In October of 1969 we humped the Big Green wearing black armbands in solidarity with the first Peace/Vietnam War Moratorium. There were over 250,000 people in Washington, DC with an estimated 2 million people across the country in small and big towns who donned black armbands and paid tribute to the soldiers and civilians killed in the war. The Peace Moratorium was the largest demonstration in US history. All they wanted was to give peace a chance.
We don't need an Anti-War movement. We need a Pro-Peace movement.
The thing they never tell you, the lie of all lies, is that you can go to war and then come home.
Whenever I write about war, someone (usually a guy) will email me that I'm the reason that we (America) lost Vietnam and thank god things have changed and America now supports the troops - professional troops - not draftees and Communist hippies like me but real soldiers like the guys who won WWII.
Decades down the road we are still fighting Vietnam, still longing for the glory of the last good war, and still demeaning peace as un-American. War is our oxygen and our DNA. How can a soldier come home from war when we are still at war with ourselves?
And what of the REM Riots? My term for the nightmares that wake you in a cold sweat, chasing your breath because you don't know where the hell you are, the Rapid Eye Movements that leap and claw the darkness in search of escape.
What of the village child who wakes screaming at the growling rumble of passing aircraft, remembering the last time she heard that sound it brought her world to an end? Impersonal flying metal death with hi-tech targeting that mistook her parents for insurgents and her village as a safe haven for the bad guys. She wipes her frightened eyes with the stump of an arm where her hand used to be and promises revenge.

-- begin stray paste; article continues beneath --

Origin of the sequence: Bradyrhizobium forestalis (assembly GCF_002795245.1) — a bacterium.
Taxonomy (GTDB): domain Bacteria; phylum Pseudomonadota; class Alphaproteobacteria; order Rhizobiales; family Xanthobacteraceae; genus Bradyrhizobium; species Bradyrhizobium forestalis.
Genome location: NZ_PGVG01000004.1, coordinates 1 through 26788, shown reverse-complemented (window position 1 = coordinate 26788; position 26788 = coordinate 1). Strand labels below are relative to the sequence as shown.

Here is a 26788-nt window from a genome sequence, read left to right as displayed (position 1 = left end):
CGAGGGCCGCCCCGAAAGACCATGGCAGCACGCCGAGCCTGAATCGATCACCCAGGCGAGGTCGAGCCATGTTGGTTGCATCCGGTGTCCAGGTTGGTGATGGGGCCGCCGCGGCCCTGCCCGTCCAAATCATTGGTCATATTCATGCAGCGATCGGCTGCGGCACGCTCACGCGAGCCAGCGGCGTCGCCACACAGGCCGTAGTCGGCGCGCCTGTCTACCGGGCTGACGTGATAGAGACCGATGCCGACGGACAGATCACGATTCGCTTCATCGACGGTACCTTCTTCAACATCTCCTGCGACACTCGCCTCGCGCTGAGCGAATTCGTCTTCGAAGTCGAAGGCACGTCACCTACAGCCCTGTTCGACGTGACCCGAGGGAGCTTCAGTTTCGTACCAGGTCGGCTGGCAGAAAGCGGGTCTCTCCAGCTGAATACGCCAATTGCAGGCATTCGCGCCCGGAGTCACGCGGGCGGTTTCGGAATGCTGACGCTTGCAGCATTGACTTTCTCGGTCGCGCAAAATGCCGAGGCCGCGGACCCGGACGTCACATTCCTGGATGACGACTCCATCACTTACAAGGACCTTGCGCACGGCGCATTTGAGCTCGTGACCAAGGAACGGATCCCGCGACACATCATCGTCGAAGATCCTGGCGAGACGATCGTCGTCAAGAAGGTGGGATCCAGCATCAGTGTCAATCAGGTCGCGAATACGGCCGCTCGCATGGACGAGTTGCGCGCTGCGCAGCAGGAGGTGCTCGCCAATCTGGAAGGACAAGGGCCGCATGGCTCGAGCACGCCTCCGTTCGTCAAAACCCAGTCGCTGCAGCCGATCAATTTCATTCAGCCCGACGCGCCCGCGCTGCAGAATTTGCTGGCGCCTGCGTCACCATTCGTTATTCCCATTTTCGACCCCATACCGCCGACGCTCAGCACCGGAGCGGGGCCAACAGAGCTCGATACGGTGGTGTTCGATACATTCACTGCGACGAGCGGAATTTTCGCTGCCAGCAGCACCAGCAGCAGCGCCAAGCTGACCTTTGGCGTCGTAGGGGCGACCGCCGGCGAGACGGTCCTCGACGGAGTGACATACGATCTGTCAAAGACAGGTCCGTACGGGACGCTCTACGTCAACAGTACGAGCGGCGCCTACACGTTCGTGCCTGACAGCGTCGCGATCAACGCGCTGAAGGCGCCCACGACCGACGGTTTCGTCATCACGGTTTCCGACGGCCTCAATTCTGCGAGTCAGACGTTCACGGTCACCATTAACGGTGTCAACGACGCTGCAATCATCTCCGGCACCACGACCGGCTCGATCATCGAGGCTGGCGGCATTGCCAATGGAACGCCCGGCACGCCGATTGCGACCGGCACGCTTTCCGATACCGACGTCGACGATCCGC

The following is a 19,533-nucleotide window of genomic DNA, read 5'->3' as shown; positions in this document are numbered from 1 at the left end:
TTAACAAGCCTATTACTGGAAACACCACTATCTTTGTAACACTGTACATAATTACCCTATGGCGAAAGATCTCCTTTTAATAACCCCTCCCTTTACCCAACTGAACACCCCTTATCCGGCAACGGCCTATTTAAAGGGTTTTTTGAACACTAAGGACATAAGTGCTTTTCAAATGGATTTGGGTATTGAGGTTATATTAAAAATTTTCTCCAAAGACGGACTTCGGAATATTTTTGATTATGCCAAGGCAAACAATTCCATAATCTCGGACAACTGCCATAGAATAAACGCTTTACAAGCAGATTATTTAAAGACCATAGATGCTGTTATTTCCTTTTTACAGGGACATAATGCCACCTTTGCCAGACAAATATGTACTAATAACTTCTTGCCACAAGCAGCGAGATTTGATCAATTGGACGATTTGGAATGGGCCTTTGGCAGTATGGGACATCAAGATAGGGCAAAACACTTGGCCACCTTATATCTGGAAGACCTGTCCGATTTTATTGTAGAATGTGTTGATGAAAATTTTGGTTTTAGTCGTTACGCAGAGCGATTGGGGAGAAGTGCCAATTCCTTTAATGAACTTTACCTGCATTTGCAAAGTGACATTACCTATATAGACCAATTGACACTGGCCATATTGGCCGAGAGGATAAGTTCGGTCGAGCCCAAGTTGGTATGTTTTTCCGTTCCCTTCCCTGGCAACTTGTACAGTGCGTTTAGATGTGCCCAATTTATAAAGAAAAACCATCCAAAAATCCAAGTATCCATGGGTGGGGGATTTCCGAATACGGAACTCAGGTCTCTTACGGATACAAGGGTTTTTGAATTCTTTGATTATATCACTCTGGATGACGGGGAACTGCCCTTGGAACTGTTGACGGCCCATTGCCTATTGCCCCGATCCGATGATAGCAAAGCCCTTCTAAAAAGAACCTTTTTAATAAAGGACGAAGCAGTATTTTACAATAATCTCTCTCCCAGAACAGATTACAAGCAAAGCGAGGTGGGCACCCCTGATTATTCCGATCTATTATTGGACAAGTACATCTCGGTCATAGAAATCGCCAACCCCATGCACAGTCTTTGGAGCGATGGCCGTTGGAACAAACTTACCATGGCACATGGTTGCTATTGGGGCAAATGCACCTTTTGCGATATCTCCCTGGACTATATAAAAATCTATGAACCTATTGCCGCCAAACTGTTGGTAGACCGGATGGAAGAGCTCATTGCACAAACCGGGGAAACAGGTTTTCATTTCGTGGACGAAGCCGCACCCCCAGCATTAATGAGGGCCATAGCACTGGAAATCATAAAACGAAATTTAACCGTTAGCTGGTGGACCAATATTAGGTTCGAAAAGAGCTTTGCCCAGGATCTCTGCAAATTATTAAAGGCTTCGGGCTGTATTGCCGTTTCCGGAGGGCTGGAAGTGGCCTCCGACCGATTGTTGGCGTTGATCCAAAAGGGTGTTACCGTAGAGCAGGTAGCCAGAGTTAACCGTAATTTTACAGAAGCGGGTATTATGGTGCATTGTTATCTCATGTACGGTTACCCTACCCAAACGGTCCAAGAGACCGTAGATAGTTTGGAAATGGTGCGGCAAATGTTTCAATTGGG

And what of the families who watch their spouse and parents go off to war - again. A third and fourth deployment while kids try to figure out where they fit in this society of family values and war. Which kid gives up their childhood to become the caretaker and consoler of the younger brood? Which child cries in the dark, afraid they will forget what their mother's kiss and hug feels like? Which child secretly steals the bottle of aftershave from the bathroom cabinet and sprinkles it on their pillow so at night they can smell dad and maybe dream of him?
My god how did the violent bonding of war become more noble and precious than the bonding of mother and child? Of father and child?
On 18 April 1945, Ernie Pyle was killed on a small island near Okinawa. A draft of a column he wrote for the end of the war in Europe was found in his pocket. Here is part of what he wrote: "... Dead men by mass production - in one country after another - month after month and year after year... Dead men in such familiar promiscuity that they become monotonous. Dead men in such monstrous infinity that you come almost to hate them."
We have come to accept the monotony of war, the mundane infinity of the dead, and the glory of the cause however vague, however deceitful, as long as it is wrapped in the flag like a soldier's coffin.
But something wicked this way comes. It is already happening, another Pinkville, maybe worse. Sy Hersh tells us it's out there like a diseased corpse waiting to be exhumed.
Don't tell me that war is inevitable, that we've always had war and we always will. That's a cop-out excuse to rationalize turning a blind eye to this garden of evil.